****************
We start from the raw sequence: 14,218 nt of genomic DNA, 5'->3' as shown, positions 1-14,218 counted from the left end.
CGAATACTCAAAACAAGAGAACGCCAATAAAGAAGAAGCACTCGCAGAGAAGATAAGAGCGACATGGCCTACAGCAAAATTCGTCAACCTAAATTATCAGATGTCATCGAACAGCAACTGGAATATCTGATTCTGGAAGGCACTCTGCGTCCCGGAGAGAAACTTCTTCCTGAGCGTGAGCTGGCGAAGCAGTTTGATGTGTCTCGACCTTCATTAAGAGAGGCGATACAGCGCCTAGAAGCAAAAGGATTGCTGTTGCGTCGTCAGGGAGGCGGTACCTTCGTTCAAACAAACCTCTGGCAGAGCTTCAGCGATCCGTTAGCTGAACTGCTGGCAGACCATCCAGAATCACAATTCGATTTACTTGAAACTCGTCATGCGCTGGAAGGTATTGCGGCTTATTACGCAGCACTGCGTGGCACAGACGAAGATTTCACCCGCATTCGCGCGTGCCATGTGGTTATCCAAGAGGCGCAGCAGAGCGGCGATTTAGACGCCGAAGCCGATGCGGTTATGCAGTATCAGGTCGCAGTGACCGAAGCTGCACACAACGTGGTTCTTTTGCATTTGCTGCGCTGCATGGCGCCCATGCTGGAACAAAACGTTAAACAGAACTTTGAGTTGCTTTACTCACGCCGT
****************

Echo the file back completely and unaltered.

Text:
We start from the raw sequence: 14,218 nt of genomic DNA, 5'->3' as shown, positions 1-14,218 counted from the left end.
CGAATACTCAAAACAAGAGAACGCCAATAAAGAAGAAGCACTCGCAGAGAAGATAAGAGCGACATGGCCTACAGCAAAATTCGTCAACCTAAATTATCAGATGTCATCGAACAGCAACTGGAATATCTGATTCTGGAAGGCACTCTGCGTCCCGGAGAGAAACTTCTTCCTGAGCGTGAGCTGGCGAAGCAGTTTGATGTGTCTCGACCTTCATTAAGAGAGGCGATACAGCGCCTAGAAGCAAAAGGATTGCTGTTGCGTCGTCAGGGAGGCGGTACCTTCGTTCAAACAAACCTCTGGCAGAGCTTCAGCGATCCGTTAGCTGAACTGCTGGCAGACCATCCAGAATCACAATTCGATTTACTTGAAACTCGTCATGCGCTGGAAGGTATTGCGGCTTATTACGCAGCACTGCGTGGCACAGACGAAGATTTCACCCGCATTCGCGCGTGCCATGTGGTTATCCAAGAGGCGCAGCAGAGCGGCGATTTAGACGCCGAAGCCGATGCGGTTATGCAGTATCAGGTCGCAGTGACCGAAGCTGCACACAACGTGGTTCTTTTGCATTTGCTGCGCTGCATGGCGCCCATGCTGGAACAAAACGTTAAACAGAACTTTGAGTTGCTTTACTCACGCCGT